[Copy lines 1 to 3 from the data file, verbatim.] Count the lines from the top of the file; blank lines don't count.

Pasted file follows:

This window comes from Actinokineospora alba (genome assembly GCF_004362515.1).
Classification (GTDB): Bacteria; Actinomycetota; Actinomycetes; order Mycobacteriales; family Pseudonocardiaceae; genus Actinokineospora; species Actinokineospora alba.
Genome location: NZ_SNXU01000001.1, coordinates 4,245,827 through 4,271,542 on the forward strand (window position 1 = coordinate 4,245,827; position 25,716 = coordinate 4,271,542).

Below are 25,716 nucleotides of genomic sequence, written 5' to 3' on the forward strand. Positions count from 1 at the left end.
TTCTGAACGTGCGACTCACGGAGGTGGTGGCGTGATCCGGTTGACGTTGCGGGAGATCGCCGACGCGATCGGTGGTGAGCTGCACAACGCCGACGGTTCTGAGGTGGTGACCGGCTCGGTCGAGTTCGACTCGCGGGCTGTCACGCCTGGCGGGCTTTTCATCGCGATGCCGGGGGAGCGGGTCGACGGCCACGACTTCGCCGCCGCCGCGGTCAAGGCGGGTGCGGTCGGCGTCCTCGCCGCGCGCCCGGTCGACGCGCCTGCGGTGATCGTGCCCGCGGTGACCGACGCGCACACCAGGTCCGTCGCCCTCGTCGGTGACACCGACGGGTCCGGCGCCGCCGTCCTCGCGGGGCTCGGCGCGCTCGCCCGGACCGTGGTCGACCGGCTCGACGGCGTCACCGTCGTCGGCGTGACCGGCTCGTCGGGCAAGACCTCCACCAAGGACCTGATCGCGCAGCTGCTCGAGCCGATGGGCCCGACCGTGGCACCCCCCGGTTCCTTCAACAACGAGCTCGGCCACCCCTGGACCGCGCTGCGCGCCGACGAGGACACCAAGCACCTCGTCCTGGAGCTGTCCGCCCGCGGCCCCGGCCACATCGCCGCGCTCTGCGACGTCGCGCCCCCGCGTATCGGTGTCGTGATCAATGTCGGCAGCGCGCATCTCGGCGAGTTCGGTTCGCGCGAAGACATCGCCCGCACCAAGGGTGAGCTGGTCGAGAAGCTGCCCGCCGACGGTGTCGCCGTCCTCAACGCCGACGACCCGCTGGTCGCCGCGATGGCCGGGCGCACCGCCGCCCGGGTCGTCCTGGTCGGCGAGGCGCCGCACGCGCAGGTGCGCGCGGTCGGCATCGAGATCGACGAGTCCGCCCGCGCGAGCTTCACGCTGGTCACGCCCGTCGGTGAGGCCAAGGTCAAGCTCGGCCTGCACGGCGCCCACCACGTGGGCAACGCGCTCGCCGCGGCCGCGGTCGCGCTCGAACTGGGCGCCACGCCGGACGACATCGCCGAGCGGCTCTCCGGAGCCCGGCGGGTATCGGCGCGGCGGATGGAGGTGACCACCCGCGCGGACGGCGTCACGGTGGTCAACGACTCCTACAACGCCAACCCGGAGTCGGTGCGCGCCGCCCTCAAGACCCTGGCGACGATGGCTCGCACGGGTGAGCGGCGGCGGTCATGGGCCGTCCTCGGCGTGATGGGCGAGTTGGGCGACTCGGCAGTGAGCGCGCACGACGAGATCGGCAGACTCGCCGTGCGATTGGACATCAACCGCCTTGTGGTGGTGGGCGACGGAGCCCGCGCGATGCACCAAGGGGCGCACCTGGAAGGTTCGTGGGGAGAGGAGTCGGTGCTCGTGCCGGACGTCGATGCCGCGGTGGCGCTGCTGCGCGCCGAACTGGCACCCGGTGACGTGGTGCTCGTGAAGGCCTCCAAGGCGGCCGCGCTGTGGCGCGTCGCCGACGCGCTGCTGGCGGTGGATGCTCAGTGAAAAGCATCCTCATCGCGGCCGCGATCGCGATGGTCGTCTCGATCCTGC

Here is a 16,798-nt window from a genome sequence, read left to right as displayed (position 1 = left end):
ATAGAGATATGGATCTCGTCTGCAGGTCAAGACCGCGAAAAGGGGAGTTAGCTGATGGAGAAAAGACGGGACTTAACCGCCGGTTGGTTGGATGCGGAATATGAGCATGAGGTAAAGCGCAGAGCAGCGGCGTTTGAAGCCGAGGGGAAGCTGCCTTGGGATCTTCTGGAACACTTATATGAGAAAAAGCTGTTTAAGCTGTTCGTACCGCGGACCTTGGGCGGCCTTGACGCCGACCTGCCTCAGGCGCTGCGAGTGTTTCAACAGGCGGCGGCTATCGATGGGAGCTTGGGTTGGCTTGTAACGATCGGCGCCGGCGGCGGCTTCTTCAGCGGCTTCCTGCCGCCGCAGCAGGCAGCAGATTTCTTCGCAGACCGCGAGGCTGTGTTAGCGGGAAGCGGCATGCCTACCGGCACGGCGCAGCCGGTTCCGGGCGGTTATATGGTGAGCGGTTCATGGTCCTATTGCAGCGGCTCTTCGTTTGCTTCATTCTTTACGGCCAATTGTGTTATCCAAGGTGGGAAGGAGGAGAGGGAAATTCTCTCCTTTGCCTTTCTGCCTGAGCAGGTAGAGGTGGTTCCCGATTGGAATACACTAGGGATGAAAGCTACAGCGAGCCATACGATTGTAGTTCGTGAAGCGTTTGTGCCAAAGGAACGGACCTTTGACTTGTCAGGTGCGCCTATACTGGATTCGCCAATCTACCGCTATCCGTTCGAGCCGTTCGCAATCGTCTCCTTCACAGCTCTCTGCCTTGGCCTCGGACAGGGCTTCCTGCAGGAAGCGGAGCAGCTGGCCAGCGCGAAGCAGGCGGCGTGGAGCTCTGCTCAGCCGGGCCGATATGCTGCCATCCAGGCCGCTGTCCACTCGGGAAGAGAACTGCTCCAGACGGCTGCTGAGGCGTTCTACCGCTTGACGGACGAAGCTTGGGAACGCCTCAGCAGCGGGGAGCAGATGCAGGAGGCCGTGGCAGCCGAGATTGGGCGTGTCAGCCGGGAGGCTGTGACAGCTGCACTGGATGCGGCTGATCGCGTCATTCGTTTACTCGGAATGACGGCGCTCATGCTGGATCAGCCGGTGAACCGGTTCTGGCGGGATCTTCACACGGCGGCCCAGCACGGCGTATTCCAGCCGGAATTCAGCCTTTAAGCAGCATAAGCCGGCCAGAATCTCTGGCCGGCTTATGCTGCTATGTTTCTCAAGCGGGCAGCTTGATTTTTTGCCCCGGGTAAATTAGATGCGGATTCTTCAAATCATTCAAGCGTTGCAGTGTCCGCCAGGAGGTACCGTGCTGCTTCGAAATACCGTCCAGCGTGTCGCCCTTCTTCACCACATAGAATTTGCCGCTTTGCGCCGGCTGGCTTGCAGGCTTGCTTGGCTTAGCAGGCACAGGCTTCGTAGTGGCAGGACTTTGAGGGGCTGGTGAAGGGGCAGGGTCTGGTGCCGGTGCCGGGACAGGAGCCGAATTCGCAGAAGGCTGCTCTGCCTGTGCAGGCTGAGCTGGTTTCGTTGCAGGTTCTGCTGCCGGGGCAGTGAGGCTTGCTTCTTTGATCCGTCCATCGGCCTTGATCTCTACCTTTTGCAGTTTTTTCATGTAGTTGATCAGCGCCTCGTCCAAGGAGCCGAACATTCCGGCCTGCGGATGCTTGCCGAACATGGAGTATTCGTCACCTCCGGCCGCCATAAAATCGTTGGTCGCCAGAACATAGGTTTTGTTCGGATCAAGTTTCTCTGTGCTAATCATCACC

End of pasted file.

This window comes from Actinokineospora alba (genome assembly GCF_004362515.1).
Classification (GTDB): Bacteria; Actinomycetota; Actinomycetes; order Mycobacteriales; family Pseudonocardiaceae; genus Actinokineospora; species Actinokineospora alba.
Genome location: NZ_SNXU01000001.1, coordinates 4,245,827 through 4,271,542 on the forward strand (window position 1 = coordinate 4,245,827; position 25,716 = coordinate 4,271,542).